Trúbrot 1969Trúbrot was very much influenced by the electric music of Crosby, Stills, Nash and Young and Led Zeppelin. They went to London to have Orange amplifiers custom-made for the band and to Copenhagen to record debut LP "Undir áhrifum" at the Wifoss Studio. The album became the best album of 1970. Really amazing male English vocals, great arrangements, guitars, organ. Psychedelic/Progressive Rock of the best kind, strongly influenced by the British underground. Tony Branwell of Apple Records said they were one of the two best bands he had seen perform on stage in the preceding six months.

Thor's Hammer, or Hljómar, was an Icelandic rock band primarily active in the 1960s. Outside of Iceland, they are known among music collectors for their rare releases on Parlophone, sung in English and recorded in London for export. The most famous of these is the 1966 EP Umbarumbamba, regarded as one of the rarest released records in the world and known to fetch prices into the thousands when a copy surfaces. 

Formed in Keflavik in 1963 under the name Hljómar (literally "Chords"), they soon became popular in Iceland at a time when local rock music was a rarity. By the mid-1960s they were recording in London on Parlophone Records for the international market. This record was recorded as a tie-in with a movie starring the band also entitled Umbarumbamba, but the film was not a success. From these sessions also came the singles "Once" and "If You Knew". The band even attempted a single entitled "Stay" in the United States on Columbia Records, which was produced by John Simon, known for his work with The Band and Big Brother and the Holding Company's album Cheap Thrills with Janis Joplin.

Odmenn (Óðmenn)
Courtesy of Shadoks music (link) :- A selftitled album was the only one that Icelandic progressive rock trio Odmenn ever released. It was made at a critical point in Odmenn's history when the band members had agreed to take a sabbatical year while the guitarist studied law at the University of Iceland. They got together for the last time a year after the album was released and split up directly after having played only one gig. Odmenn was formed in early 1966 by the Johannsson brothers playing the most popular music clubs in Reykjavik. Most of Odmenn’s music could be categorised as protest songs or social studies, touching topics like anti-war protest and fights against pollution, greed and deception balanced with more positive stances like hope for a better world with love and eternal brotherhood. "Psychedelic guitar pieces had become their trademark". Odmenn recorded this double album in Copenhagen with a release late December 1970. Odmenn made a great impression with their blooming mixture of energetic blues rock and was probably one of the best progressive rock bands in Northern Europe. 15 great songs released as a double album.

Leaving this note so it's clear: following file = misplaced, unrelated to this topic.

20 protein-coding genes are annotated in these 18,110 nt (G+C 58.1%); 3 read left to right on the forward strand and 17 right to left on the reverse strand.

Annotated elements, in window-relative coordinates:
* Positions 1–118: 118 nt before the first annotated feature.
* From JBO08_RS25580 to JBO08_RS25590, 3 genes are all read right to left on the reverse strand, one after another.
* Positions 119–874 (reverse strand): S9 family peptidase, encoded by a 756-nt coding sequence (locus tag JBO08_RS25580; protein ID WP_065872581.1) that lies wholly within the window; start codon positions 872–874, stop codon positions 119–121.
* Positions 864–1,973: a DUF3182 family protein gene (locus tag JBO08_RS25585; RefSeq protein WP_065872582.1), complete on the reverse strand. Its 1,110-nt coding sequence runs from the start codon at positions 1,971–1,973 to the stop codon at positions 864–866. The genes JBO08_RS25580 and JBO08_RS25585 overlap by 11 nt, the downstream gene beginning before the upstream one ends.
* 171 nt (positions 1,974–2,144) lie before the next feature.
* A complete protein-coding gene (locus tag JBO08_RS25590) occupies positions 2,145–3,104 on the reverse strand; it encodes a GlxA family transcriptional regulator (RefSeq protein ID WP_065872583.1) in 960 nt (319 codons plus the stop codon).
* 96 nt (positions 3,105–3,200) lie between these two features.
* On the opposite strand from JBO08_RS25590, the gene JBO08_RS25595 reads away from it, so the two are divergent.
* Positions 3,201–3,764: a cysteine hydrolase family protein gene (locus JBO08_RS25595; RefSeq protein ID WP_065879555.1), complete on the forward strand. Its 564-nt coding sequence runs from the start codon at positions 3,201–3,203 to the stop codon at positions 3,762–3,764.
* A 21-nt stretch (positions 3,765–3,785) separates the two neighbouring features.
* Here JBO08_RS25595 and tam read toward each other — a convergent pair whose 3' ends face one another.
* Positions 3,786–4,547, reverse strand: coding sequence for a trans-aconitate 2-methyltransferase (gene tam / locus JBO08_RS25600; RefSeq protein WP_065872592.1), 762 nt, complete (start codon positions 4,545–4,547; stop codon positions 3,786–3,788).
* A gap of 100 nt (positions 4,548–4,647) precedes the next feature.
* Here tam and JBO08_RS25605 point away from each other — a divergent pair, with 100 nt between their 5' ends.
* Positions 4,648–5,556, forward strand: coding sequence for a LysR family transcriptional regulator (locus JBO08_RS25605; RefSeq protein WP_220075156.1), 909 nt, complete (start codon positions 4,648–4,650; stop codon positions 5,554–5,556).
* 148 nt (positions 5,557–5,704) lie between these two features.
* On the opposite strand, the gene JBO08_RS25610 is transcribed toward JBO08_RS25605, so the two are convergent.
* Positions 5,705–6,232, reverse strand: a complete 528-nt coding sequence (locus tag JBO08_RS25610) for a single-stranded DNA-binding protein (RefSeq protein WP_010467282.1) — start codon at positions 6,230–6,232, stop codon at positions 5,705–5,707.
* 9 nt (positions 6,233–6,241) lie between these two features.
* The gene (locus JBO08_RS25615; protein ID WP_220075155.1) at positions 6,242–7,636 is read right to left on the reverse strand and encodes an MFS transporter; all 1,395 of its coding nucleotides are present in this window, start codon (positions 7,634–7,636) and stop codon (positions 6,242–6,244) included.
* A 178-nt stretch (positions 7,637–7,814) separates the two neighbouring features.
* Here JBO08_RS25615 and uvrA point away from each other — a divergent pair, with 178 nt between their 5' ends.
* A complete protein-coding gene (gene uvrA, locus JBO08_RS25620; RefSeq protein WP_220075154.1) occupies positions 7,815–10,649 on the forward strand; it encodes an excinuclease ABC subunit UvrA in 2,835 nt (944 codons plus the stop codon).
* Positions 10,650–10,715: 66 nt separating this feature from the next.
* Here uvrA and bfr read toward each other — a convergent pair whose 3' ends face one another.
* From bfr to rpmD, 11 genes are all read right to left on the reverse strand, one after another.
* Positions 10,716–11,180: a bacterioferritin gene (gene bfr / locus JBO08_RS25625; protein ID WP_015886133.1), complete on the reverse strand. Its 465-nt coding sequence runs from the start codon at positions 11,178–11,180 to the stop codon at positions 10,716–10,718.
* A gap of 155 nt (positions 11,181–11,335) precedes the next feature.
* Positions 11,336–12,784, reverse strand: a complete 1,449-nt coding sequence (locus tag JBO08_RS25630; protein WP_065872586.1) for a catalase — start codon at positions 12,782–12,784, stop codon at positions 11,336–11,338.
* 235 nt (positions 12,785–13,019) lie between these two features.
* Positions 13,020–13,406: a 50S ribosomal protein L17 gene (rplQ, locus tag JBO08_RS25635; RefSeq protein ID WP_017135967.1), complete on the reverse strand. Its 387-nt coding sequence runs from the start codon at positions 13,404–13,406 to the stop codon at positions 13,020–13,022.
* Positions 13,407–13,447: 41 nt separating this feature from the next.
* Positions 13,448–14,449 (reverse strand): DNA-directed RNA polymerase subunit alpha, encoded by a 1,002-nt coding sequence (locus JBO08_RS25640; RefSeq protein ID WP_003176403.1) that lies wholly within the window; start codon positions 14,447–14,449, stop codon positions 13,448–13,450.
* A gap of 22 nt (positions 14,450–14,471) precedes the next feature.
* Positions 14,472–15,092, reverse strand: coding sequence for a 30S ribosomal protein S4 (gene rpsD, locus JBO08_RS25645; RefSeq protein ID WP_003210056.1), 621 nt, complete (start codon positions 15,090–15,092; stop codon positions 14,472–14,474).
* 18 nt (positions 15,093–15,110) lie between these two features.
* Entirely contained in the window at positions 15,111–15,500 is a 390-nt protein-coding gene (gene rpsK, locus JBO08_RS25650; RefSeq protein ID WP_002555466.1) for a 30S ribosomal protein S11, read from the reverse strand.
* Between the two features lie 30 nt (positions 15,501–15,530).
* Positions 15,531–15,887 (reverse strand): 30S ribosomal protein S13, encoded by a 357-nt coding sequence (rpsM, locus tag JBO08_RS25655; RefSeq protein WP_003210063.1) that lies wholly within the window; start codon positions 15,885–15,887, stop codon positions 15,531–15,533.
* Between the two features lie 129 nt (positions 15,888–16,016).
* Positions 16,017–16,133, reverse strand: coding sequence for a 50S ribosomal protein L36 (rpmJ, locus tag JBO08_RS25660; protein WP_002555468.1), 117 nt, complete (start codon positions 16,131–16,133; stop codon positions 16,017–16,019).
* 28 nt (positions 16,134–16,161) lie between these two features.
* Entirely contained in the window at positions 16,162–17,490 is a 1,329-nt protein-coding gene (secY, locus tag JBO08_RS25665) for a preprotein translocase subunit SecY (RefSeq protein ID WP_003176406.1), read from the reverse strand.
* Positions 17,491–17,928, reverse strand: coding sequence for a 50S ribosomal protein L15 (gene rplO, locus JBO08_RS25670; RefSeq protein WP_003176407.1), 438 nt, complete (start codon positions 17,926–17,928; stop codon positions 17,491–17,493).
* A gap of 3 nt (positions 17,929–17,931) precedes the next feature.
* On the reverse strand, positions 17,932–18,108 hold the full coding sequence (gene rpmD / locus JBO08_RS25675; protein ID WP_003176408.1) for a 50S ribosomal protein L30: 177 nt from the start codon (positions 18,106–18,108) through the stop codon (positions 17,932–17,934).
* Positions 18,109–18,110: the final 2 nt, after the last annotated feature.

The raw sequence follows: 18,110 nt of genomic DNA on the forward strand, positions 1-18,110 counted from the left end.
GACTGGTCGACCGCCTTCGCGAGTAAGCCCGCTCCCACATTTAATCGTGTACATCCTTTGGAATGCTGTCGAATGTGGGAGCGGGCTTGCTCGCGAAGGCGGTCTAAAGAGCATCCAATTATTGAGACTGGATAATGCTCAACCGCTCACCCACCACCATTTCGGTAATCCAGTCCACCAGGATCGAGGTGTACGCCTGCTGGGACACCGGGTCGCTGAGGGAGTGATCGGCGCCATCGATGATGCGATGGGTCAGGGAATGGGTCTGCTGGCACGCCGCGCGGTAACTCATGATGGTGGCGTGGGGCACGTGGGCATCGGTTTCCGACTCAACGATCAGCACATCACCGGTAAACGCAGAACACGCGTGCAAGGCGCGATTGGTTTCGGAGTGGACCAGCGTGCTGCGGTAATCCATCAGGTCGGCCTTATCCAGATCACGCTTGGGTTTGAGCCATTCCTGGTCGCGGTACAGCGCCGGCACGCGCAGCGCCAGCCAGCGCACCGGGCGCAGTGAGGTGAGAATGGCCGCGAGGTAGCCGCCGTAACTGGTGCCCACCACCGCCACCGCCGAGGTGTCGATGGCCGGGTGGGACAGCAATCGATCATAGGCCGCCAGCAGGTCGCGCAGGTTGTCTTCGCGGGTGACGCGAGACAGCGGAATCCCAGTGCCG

Andrew - Woops LP back
Andrew - "Woops" LP
back cover
The "Woops" LP is the scarce original 1973 first and only release by Andrew, a band formed by Júlíus Agnarsson and Andri Örn Clausen, playing heavy experimental psychedelic, progressive and artistic rock. Ómar Óskarsson (bass, vocals) and Ásgeir Óskarsson (drums, vocals) were previously in Icecross. The record is listed in the Hans Pokora '1001 Record Collector Dreams' book as a 4 star "True Rarity". The album was recorded at Incognito and re-mixed at Morgan & Soundtek Studios. It was published by Najö Productions. The members of the band, alongside Júlíus and Andri are among others guitarist Björgvin Gíslason (from Náttúra and Pelican),  drummer Ásgeir Óskarsson (from Pelican and Icecross) and Egill Ólafsson (from Thursaflokkurinn and Spilverk Þjóðanna) on piano and vocals.

Jónas og Einar
Jónas og Einar